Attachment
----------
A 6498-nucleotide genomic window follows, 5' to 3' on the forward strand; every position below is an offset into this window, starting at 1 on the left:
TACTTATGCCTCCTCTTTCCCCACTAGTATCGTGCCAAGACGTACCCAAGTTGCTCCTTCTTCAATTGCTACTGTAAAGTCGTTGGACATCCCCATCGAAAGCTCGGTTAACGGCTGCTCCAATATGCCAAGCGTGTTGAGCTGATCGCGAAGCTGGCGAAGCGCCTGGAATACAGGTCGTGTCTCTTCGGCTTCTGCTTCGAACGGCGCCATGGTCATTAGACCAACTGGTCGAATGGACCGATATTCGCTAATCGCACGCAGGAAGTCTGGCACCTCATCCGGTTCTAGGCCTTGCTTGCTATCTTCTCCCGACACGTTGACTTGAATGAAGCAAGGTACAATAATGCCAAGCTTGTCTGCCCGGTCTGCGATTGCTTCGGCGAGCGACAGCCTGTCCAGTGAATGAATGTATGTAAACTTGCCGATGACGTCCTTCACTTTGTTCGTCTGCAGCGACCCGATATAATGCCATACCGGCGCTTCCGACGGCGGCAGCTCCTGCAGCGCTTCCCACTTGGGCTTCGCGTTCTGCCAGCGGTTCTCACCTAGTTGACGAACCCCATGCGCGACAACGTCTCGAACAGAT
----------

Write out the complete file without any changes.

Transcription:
A 6498-nucleotide genomic window follows, 5' to 3' on the forward strand; every position below is an offset into this window, starting at 1 on the left:
TACTTATGCCTCCTCTTTCCCCACTAGTATCGTGCCAAGACGTACCCAAGTTGCTCCTTCTTCAATTGCTACTGTAAAGTCGTTGGACATCCCCATCGAAAGCTCGGTTAACGGCTGCTCCAATATGCCAAGCGTGTTGAGCTGATCGCGAAGCTGGCGAAGCGCCTGGAATACAGGTCGTGTCTCTTCGGCTTCTGCTTCGAACGGCGCCATGGTCATTAGACCAACTGGTCGAATGGACCGATATTCGCTAATCGCACGCAGGAAGTCTGGCACCTCATCCGGTTCTAGGCCTTGCTTGCTATCTTCTCCCGACACGTTGACTTGAATGAAGCAAGGTACAATAATGCCAAGCTTGTCTGCCCGGTCTGCGATTGCTTCGGCGAGCGACAGCCTGTCCAGTGAATGAATGTATGTAAACTTGCCGATGACGTCCTTCACTTTGTTCGTCTGCAGCGACCCGATATAATGCCATACCGGCGCTTCCGACGGCGGCAGCTCCTGCAGCGCTTCCCACTTGGGCTTCGCGTTCTGCCAGCGGTTCTCACCTAGTTGACGAACCCCATGCGCGACAACGTCTCGAACAGAT